I think they particularly moved towards this being a world with super villains in it with the recent episodes with The Electrocutioner. Here’s a guy who took over Arkham Asylum from the inside, could mind control people through creepy sort-of lobotomies and electro-shocks, and who almost takes out police headquarters – with Sal Maroni there, too. So he defeats all the cops and almost kills a mafia boss… definitely seems like early days on the transition to super villains!

I love the super anti-climactic way in which Gordon defeats him, too. So mundane, in the face of this larger-than-life opponent and challenge. There’s still definitely a lot that this show can do, and a lot that Gordon as the hero can accomplish – but that doesn’t change the fact that it’s all leading to Batman. But will the super villains get there first?

Not the Hero they Deserve, but the Hero they Need

I feel like, given the young Bruce Wayne we have in Gotham, the world is easily 5-15 years away from Batman. That’s a long time, given we already have super villains attacking police headquarters and challenging the mafia.

In many ways, it was always likely that the show was going to include named, known super villains. There’s not a lot of point to making Gotham if you don’t – it could as easily be any other detective show then, and we’d rather watch Castle if so. Because as it’s going now, it’s not the good guys we’re rooting for, it’s not Gordon we keep coming back to see – it’s Penguin.

With Penguin already making his moves, already climbing the ranks, I doubt that the world of Gotham is going to last too much longer with the current organized crime world intact. And will we get more of the rogue’s gallery? While someone like Mr. Freeze or the Joker might be a little harder to do – or might be saved for a season-long villain – there are others who could work quite nicely for an episode or two. Calendar Man, for instance (another The Long Halloween reference, I suppose). Hugo Strange (who we thought the Electrocutioner might be at first). Scarecrow (like in Batman Begins). Bane, given they’ve already mentioned the Venom. They’ll probably stay away from the League of Assassins though, given how they’re a major focus right now on Arrow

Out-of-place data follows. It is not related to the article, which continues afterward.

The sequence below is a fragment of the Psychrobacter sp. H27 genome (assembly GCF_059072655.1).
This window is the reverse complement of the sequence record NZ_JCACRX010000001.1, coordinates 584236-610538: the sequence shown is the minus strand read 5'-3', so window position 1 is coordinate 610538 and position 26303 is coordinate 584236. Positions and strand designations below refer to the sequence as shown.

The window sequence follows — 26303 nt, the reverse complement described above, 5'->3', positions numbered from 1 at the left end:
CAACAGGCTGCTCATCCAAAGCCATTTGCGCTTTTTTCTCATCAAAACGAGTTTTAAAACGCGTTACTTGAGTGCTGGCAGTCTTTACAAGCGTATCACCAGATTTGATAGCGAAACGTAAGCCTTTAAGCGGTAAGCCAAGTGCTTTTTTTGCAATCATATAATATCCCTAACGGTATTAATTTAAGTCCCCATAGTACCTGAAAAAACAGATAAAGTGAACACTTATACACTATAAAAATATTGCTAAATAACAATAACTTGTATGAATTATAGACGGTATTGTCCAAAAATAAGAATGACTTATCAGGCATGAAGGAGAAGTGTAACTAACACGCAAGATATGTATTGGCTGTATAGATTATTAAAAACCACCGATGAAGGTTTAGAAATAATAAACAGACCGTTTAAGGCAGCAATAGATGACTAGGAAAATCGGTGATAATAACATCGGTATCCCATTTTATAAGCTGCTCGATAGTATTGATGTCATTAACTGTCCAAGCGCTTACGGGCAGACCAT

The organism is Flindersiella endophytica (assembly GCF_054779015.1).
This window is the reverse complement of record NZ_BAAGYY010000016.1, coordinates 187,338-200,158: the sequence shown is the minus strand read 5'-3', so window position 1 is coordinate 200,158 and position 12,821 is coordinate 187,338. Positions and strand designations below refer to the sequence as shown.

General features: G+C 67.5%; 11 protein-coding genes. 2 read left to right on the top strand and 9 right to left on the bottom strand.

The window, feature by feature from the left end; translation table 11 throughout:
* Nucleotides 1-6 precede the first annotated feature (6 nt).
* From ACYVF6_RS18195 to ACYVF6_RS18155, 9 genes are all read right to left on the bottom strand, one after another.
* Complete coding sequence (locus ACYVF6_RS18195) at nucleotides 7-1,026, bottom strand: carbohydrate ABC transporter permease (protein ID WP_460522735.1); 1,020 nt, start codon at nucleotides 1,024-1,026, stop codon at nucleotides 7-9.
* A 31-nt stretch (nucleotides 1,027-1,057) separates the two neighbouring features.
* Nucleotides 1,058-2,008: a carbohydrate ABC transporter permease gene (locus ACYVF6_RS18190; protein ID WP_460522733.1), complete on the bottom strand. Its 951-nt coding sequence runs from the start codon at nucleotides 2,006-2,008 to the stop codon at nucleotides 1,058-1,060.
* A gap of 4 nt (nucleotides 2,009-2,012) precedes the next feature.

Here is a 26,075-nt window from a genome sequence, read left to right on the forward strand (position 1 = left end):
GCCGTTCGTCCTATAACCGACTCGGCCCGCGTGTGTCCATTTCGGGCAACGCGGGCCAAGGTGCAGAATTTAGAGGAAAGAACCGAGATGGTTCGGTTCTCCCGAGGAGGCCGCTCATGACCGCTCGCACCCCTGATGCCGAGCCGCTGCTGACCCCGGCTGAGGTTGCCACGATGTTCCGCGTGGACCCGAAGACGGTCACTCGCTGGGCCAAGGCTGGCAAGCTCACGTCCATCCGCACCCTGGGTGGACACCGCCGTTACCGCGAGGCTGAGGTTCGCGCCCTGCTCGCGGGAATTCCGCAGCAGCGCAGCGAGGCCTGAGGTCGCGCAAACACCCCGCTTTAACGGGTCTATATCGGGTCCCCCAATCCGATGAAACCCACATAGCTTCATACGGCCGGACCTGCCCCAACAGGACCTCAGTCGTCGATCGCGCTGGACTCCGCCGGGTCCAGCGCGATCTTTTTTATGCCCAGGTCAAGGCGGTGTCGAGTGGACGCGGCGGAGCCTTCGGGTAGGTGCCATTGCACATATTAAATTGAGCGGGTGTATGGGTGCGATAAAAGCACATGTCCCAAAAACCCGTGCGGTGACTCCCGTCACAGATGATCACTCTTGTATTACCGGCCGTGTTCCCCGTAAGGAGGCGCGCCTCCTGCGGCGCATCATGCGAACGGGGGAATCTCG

My point is, I expect far more super villains to show up, and for them to be a larger and larger problem and part of the world of crime that is Gotham city. As such, I think it’s very clearly going to be super villains everywhere, and it’s going to be a city desperately in need of a hero – in need of Batman.

Will we end up with a Gotham in need of a Batman? Or will it be Batman that finally tips the scale and leads to all the crazy in Gotham? Let me know what you think in the comments below!


11 responses to “Is Gotham Changing the Mythos of the Batman Universe?

  1. This looks really interesting, thank you for letting me know 🙂


  2. I can’t wait for this to end up on Netflix. I’m a huge Batman fan and have been dying to watch this, but wanted to wait until I could watch it one go. The only problem I foresee with what I know about Gotham is that it’s a show that, by it’s nature, can’t go on or develop for too long, simply because at some point Batman has to show up.

    A character like Szazs is a good transitional villain, though; while he’s not a super villain by any stretch, he’s a scary and messed up enough dude to show how Gotham needs someone like Batman even if the mob’s power was eventually broken.

    Liked by 1 person

    • Yeah Zsasz was great. He’s already at 20+ kills, and we saw him carving marks into his skin. And his start is as a mob enforcer, so he has fit in perfectly with the show and has been a recurring character.